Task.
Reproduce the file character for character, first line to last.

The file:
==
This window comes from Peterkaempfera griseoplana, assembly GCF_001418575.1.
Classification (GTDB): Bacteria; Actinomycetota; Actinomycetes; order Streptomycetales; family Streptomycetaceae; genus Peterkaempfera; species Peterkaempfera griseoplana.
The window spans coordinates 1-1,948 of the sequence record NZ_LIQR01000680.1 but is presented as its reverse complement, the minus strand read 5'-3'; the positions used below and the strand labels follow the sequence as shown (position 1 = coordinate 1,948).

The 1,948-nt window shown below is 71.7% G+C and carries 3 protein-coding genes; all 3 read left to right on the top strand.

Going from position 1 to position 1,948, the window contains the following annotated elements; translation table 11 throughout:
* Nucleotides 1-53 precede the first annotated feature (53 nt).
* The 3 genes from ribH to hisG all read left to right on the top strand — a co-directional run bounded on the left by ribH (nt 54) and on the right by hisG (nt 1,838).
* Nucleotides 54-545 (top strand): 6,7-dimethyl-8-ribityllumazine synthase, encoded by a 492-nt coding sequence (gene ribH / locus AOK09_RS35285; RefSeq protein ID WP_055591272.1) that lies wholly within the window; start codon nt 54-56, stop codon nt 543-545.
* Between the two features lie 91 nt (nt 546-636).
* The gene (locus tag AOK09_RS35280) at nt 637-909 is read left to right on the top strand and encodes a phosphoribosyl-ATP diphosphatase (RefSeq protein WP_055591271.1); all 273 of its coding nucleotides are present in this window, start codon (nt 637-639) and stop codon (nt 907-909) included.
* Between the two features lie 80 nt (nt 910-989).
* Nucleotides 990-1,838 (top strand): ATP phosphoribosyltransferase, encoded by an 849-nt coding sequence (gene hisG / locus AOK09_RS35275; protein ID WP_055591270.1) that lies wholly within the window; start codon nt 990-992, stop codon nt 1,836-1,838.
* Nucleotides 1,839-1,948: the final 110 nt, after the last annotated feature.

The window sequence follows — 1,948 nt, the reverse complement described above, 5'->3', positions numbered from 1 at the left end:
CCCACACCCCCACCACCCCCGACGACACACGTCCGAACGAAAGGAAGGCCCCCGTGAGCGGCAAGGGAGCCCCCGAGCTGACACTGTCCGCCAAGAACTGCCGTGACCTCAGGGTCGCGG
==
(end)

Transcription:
This window comes from Peterkaempfera griseoplana, assembly GCF_001418575.1.
Classification (GTDB): Bacteria; Actinomycetota; Actinomycetes; order Streptomycetales; family Streptomycetaceae; genus Peterkaempfera; species Peterkaempfera griseoplana.
The window spans coordinates 1-1,948 of the sequence record NZ_LIQR01000680.1 but is presented as its reverse complement, the minus strand read 5'-3'; the positions used below and the strand labels follow the sequence as shown (position 1 = coordinate 1,948).

The 1,948-nt window shown below is 71.7% G+C and carries 3 protein-coding genes; all 3 read left to right on the top strand.

Going from position 1 to position 1,948, the window contains the following annotated elements; translation table 11 throughout:
* Nucleotides 1-53 precede the first annotated feature (53 nt).
* The 3 genes from ribH to hisG all read left to right on the top strand — a co-directional run bounded on the left by ribH (nt 54) and on the right by hisG (nt 1,838).
* Nucleotides 54-545 (top strand): 6,7-dimethyl-8-ribityllumazine synthase, encoded by a 492-nt coding sequence (gene ribH / locus AOK09_RS35285; RefSeq protein ID WP_055591272.1) that lies wholly within the window; start codon nt 54-56, stop codon nt 543-545.
* Between the two features lie 91 nt (nt 546-636).
* The gene (locus tag AOK09_RS35280) at nt 637-909 is read left to right on the top strand and encodes a phosphoribosyl-ATP diphosphatase (RefSeq protein WP_055591271.1); all 273 of its coding nucleotides are present in this window, start codon (nt 637-639) and stop codon (nt 907-909) included.
* Between the two features lie 80 nt (nt 910-989).
* Nucleotides 990-1,838 (top strand): ATP phosphoribosyltransferase, encoded by an 849-nt coding sequence (gene hisG / locus AOK09_RS35275; protein ID WP_055591270.1) that lies wholly within the window; start codon nt 990-992, stop codon nt 1,836-1,838.
* Nucleotides 1,839-1,948: the final 110 nt, after the last annotated feature.

The window sequence follows — 1,948 nt, the reverse complement described above, 5'->3', positions numbered from 1 at the left end:
CCCACACCCCCACCACCCCCGACGACACACGTCCGAACGAAAGGAAGGCCCCCGTGAGCGGCAAGGGAGCCCCCGAGCTGACACTGTCCGCCAAGAACTGCCGTGACCTCAGGGTCGCGG